Wednesday 11 December 2019

What's Down There? & That's My Willy - Children's Body Books Review.

I'm not shy about talking to my kids about personal body stuff. I have the benefit of experience with my older kids and I used to work with the NHS on sexual health, so I got over any embarrassment long ago. It's far easier to talk to your children when they are young, and when they ask, but that doesn't always make it simple.

What's Down There? and That's My Willy are newly released books from author Alex Waldron which are very honest, very clear and very blunt, and the messages they pass on are all positive and essential messages that I have told my own children at some point.

What's Down There? & That's My Willy - Children's Body Books Review.

Both books follow a similar light-hearted rhyming format, first introducing the main character, and then their genitals. It is made clear that these are your own. They're your private parts and it's fine to touch them and explore your own body. It's also fine to say "No" to other people if you don't want them to see or touch you.

That's my willy childrens body book explains its my willy and belongs to me

It suggests telling your parent if you are sore, or need to get changed, because you need to keep yourself clean, dry and comfortable. The advice in the book covers so many angles, including health, personal safety and body confidence.

The illustrations are friendly and not at all sensational, even when it's a page of different looking penis or vulva - to show children that we all look different.

That's My Willy - Children's Body Books Review different penis

The wording is really blunt and it does feel weird reading that in print at first, but it's commonplace, easily understood language and very accessible to children, and their adults.

What is the name for girls genitals what to tell children

I've raised 5 boys. I must have said "If you feel a need to touch your willy, go to the bathroom to do it privately and wash your hands before you leave" approximately a million times.

That's My Willy book with rhyme about being okay to touch yourself, but not on the bus

I don't want to give an age recommendation, because all children are different. Some inquisitive children will know more than you can find in this book at age 4, others may have any concerns or questions until they are 8. Personally I think I'd probably already said everything in this book to all of my children by the age of around 5 or 6, but my 9 and 11 year old boys can both still gain confidence and reassurance from reading it.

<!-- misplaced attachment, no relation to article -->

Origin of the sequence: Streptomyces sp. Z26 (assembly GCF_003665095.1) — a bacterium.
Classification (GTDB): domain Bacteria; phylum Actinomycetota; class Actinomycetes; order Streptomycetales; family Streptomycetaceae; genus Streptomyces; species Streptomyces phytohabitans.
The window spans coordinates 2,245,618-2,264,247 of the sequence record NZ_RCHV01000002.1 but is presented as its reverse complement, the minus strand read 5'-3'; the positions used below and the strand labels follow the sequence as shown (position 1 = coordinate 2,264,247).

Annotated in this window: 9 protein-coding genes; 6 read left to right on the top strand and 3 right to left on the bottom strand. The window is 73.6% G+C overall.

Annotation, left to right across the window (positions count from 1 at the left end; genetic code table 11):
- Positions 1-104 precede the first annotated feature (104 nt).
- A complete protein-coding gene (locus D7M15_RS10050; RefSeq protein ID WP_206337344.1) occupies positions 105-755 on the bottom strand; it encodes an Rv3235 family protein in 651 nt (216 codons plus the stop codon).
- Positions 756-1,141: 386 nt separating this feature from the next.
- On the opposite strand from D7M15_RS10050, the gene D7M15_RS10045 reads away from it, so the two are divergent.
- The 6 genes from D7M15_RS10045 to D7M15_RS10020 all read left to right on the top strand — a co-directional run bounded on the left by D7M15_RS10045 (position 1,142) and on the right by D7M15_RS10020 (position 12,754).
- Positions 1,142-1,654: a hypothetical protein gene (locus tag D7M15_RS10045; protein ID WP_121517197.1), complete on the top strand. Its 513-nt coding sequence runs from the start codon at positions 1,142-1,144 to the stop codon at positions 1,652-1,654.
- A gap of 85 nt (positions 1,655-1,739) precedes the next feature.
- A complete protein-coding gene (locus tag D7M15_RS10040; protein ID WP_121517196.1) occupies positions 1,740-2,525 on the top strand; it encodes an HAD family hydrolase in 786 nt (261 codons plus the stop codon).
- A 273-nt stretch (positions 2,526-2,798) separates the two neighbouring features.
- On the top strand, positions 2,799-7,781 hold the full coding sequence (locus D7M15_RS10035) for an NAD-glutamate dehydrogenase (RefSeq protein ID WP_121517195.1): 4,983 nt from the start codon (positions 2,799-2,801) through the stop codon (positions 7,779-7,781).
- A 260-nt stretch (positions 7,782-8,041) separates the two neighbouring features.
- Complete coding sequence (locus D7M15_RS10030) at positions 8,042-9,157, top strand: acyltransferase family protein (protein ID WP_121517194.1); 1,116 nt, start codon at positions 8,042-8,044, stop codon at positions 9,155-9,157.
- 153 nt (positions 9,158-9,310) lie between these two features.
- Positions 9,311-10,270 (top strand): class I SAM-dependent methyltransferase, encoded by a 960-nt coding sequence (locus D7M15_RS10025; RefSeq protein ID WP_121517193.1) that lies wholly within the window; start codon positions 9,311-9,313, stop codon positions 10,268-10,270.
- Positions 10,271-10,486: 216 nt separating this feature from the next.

What's down there body confidence and safety for girls

And yes, my boys both had a good giggle - but a little light-heartedness between siblings makes it easier to carry on reading, easier to talk to each other, and easier to remember...

At the back of the book is a short 4 page guide for educators, professionals and parents, with further explanation of specific wording and points in the books, and explanations of what is covered by topic - boundaries, privacy, safeguarding, including the PANTS Rules (P is for Privates etc). There's also a short note on Gender Dysphoria and how that can make some children feel very uncomfortable discussing their body.

What's Down There? and That's My Willy are written and illustrated by Alex Waldron and published by Ruby Tuesday Books on thick unbleached paper Both books have 32 pages with illustrations on most. Available to buy now priced £7.99rrp from all good bookshops, including online at Amazon. (Affiliate links below.)

We were sent our copies of That's My Willy and What's Down There? for review. *Amazon links are affiliate, which means I earn a few pence as a thank you for my time if you order through my link, but you don't pay any extra.


  1. These look like fantastic books. Really blunt and informative with no beating around the bush. It's better to speak to children with facts instead of being all airy fairy. x

    1. I totally agree. I honestly think you may as well say it proud and loud, and then you don't get those embarrassed whispery conversations when they're 10!

  2. The books are definitely honest and to the point! I like the way they rhyme and make for an interesting, humorous read for kids! Sim x

    1. I think kids are going to grin and giggle a bit at first - the humour makes that okay and gets you past the embarrassment :D


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